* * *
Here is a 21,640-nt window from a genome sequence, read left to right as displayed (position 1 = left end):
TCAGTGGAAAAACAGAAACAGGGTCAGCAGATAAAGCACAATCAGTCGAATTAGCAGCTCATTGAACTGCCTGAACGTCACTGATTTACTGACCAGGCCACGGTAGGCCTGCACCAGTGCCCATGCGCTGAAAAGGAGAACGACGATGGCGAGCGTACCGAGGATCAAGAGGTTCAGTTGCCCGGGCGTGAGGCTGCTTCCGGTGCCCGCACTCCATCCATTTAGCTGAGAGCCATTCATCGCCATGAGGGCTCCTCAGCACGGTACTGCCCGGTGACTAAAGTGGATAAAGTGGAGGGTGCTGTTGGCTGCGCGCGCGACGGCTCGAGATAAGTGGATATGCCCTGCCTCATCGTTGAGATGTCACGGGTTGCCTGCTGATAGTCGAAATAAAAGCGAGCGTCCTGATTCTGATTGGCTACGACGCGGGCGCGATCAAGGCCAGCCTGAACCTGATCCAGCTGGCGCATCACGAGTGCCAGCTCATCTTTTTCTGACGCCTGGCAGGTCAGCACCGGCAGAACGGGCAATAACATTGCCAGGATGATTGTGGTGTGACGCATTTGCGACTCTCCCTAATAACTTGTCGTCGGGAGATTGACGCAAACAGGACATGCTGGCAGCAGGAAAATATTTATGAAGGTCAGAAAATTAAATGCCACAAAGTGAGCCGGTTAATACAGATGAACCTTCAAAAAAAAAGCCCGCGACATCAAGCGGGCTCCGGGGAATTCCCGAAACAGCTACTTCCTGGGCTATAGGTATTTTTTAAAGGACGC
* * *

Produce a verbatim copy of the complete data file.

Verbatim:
Here is a 21,640-nt window from a genome sequence, read left to right as displayed (position 1 = left end):
TCAGTGGAAAAACAGAAACAGGGTCAGCAGATAAAGCACAATCAGTCGAATTAGCAGCTCATTGAACTGCCTGAACGTCACTGATTTACTGACCAGGCCACGGTAGGCCTGCACCAGTGCCCATGCGCTGAAAAGGAGAACGACGATGGCGAGCGTACCGAGGATCAAGAGGTTCAGTTGCCCGGGCGTGAGGCTGCTTCCGGTGCCCGCACTCCATCCATTTAGCTGAGAGCCATTCATCGCCATGAGGGCTCCTCAGCACGGTACTGCCCGGTGACTAAAGTGGATAAAGTGGAGGGTGCTGTTGGCTGCGCGCGCGACGGCTCGAGATAAGTGGATATGCCCTGCCTCATCGTTGAGATGTCACGGGTTGCCTGCTGATAGTCGAAATAAAAGCGAGCGTCCTGATTCTGATTGGCTACGACGCGGGCGCGATCAAGGCCAGCCTGAACCTGATCCAGCTGGCGCATCACGAGTGCCAGCTCATCTTTTTCTGACGCCTGGCAGGTCAGCACCGGCAGAACGGGCAATAACATTGCCAGGATGATTGTGGTGTGACGCATTTGCGACTCTCCCTAATAACTTGTCGTCGGGAGATTGACGCAAACAGGACATGCTGGCAGCAGGAAAATATTTATGAAGGTCAGAAAATTAAATGCCACAAAGTGAGCCGGTTAATACAGATGAACCTTCAAAAAAAAAGCCCGCGACATCAAGCGGGCTCCGGGGAATTCCCGAAACAGCTACTTCCTGGGCTATAGGTATTTTTTAAAGGACGC